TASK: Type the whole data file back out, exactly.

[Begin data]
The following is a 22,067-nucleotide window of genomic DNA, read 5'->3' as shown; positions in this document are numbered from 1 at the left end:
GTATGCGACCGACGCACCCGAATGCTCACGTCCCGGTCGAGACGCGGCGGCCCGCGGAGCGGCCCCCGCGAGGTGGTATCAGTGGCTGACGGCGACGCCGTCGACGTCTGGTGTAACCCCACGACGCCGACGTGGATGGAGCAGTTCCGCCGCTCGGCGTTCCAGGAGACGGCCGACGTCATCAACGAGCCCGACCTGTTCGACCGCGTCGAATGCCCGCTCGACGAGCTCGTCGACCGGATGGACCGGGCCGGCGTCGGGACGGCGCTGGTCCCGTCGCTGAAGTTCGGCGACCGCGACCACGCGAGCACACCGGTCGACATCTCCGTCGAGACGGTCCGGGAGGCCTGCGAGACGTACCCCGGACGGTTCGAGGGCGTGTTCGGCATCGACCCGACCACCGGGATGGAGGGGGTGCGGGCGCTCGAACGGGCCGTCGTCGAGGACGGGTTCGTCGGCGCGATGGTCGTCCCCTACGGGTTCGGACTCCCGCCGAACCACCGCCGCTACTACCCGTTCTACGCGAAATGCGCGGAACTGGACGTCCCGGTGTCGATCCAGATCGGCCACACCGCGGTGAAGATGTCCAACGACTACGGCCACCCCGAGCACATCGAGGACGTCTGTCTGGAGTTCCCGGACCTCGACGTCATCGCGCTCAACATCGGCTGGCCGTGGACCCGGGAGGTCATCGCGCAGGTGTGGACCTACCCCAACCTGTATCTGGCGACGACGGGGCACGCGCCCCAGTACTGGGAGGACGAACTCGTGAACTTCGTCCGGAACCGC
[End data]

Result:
The following is a 22,067-nucleotide window of genomic DNA, read 5'->3' as shown; positions in this document are numbered from 1 at the left end:
GTATGCGACCGACGCACCCGAATGCTCACGTCCCGGTCGAGACGCGGCGGCCCGCGGAGCGGCCCCCGCGAGGTGGTATCAGTGGCTGACGGCGACGCCGTCGACGTCTGGTGTAACCCCACGACGCCGACGTGGATGGAGCAGTTCCGCCGCTCGGCGTTCCAGGAGACGGCCGACGTCATCAACGAGCCCGACCTGTTCGACCGCGTCGAATGCCCGCTCGACGAGCTCGTCGACCGGATGGACCGGGCCGGCGTCGGGACGGCGCTGGTCCCGTCGCTGAAGTTCGGCGACCGCGACCACGCGAGCACACCGGTCGACATCTCCGTCGAGACGGTCCGGGAGGCCTGCGAGACGTACCCCGGACGGTTCGAGGGCGTGTTCGGCATCGACCCGACCACCGGGATGGAGGGGGTGCGGGCGCTCGAACGGGCCGTCGTCGAGGACGGGTTCGTCGGCGCGATGGTCGTCCCCTACGGGTTCGGACTCCCGCCGAACCACCGCCGCTACTACCCGTTCTACGCGAAATGCGCGGAACTGGACGTCCCGGTGTCGATCCAGATCGGCCACACCGCGGTGAAGATGTCCAACGACTACGGCCACCCCGAGCACATCGAGGACGTCTGTCTGGAGTTCCCGGACCTCGACGTCATCGCGCTCAACATCGGCTGGCCGTGGACCCGGGAGGTCATCGCGCAGGTGTGGACCTACCCCAACCTGTATCTGGCGACGACGGGGCACGCGCCCCAGTACTGGGAGGACGAACTCGTGAACTTCGTCCGGAACCGC